The Paraíba tourmaline controversy
It’s been more than a decade since the transcendent neon blues of Brazil’s Paraíba tourmaline first came to market. Like Tanzanite, Paraíba was named for the area in which it was mined, a location that has proved to be unique in all the world. Both of these rare gems have become collectable, and fine gems of size command princely sums. Traces of copper and manganese in the molecular structure are responsible for Paraíba’s stunning color.
Now the term “Paraíba” is being used to describe other copper-containing tourmalines from Nigeria and Mozambique, and many in the gem world aren’t happy about it. These new gems range in color from shades of robin’s-egg blue to blue-green to green and even violet. They contain the same ingredients as Paraíba tourmaline, but in different concentrations. They’re simply not “Paraíba” in either look or origin, but the sellers of these stones hope the name’s caché will make their stones more salable.
Paraíba tourmaline in Platinum by Alex Sepkus
Recently the president of the American Gem Trade Association (a gem dealer who just happens to have a large inventory of Mozambique and Nigerian tourmaline), announced that henceforth the AGTA gem lab would certify all copper-bearing tourmalines as “Paraíba”, regardless of origin. He claimed that the AGTA Board had made the decision, but this proved not to be true. In the face of outraged opposition, he took a sudden leave of absence and the AGTA board rescinded the previously announced policy.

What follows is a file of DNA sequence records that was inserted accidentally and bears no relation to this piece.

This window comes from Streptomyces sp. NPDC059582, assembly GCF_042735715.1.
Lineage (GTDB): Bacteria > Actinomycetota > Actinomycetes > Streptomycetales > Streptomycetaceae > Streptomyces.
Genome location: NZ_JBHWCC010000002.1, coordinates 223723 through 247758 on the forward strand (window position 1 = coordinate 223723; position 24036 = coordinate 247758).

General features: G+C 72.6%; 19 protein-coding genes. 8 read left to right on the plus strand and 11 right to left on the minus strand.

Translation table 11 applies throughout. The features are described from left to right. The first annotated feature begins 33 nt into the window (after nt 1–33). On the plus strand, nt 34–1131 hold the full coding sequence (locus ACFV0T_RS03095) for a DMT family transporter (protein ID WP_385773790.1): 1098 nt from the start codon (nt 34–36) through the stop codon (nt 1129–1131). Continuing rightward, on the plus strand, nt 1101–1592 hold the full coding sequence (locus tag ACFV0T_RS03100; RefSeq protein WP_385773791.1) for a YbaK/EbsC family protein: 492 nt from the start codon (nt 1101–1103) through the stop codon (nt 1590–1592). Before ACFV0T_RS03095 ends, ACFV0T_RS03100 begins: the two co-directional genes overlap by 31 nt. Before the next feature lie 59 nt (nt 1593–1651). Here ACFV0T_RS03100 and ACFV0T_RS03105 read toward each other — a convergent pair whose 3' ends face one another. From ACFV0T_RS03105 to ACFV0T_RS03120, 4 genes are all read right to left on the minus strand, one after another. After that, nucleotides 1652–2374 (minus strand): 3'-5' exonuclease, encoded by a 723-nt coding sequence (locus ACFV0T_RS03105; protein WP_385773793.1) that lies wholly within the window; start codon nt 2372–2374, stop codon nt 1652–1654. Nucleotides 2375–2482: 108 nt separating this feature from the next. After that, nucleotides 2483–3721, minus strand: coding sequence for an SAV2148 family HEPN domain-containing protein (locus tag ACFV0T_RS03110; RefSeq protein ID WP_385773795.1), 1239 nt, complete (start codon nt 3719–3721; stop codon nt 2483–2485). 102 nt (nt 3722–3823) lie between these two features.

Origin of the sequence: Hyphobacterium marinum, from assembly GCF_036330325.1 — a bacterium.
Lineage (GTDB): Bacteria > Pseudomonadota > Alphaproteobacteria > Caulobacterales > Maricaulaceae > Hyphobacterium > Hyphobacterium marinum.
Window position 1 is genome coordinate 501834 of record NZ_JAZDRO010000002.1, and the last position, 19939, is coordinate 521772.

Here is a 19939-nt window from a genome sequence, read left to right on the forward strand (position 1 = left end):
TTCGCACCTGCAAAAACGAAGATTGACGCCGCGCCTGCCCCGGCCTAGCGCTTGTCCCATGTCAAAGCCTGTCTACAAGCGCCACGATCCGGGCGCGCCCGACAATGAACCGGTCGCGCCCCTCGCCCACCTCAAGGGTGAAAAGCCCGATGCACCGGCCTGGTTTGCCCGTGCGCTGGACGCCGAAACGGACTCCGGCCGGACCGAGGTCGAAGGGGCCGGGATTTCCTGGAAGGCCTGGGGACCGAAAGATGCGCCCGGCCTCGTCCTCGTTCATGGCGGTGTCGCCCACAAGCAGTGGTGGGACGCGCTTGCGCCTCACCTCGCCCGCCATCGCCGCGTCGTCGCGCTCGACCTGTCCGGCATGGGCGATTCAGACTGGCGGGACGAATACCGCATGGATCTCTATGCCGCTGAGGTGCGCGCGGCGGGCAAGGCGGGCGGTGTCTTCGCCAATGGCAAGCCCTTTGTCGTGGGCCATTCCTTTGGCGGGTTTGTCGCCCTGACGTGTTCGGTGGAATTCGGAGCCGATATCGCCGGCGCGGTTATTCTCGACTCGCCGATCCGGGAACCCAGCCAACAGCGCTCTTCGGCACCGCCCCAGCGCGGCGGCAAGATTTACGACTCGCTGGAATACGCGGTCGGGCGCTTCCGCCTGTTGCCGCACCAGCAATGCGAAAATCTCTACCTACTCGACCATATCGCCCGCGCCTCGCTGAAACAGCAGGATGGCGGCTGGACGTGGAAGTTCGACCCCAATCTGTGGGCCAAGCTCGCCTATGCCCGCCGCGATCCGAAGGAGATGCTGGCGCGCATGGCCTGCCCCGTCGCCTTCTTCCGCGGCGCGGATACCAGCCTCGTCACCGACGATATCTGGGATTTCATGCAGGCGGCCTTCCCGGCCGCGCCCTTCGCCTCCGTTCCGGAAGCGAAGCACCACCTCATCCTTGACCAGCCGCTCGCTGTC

The jury is still out on this issue, but the most recent issue of Gems and Gemology, the quarterly journal of the Gemological Institute of America, reported that probable origin of Paraíba-like tourmaline could now be determined through sophisticated gemological testing (LA-ICP-MS, see article at right). The international Laboratory Manual Harmonization Committee, which includes seven major gemological laboratories, has for now agreed to apply the term “Paraíba” to all blue, bluish-green to greenish blue, green and violet albeit tourmaline that contains copper and manganese, regardless of its origin. But in this country, the FTC forbids using place names to describe gems unless the seller can provide documents to support the claim. Stay tuned–and as always, CAVEAT EMPTOR.
This month’s sources include the article “Paraíba-type Copper-bearing Tourmaline from Brazil, Nigeria and Mozambique"; and AGTA member bulletins.
ablation-inductively coupled plasma-mass spectrometry): a
new way to determine origin and detect treatments of
LA-ICP-MS is an analytical technique used to detect the chemical composition of gems. It reveals both additives from gemstone treatments and trace elements that can help determine a gemstone’s probable geographic origin. And that’s a good thing.
One of the most troublesome developments in gemstone enhancement in recent years has been the large-scale beryllium diffusion treatment of natural sapphire. This treatment can result in color enhancement including complete color change in some cases. (“Rainbow sapphires” are produced by this treatment.)
Unlike previous diffusion treatments, beryllium diffusion penetrates the entire stone and is impossible to detect without sophisticated testing. Originally only the yellow-orange-purple-pink part of the spectrum was thought to be affected, but we now know that in all probability, nearly all sapphire undergoes this treatment, including classic blue sapphire.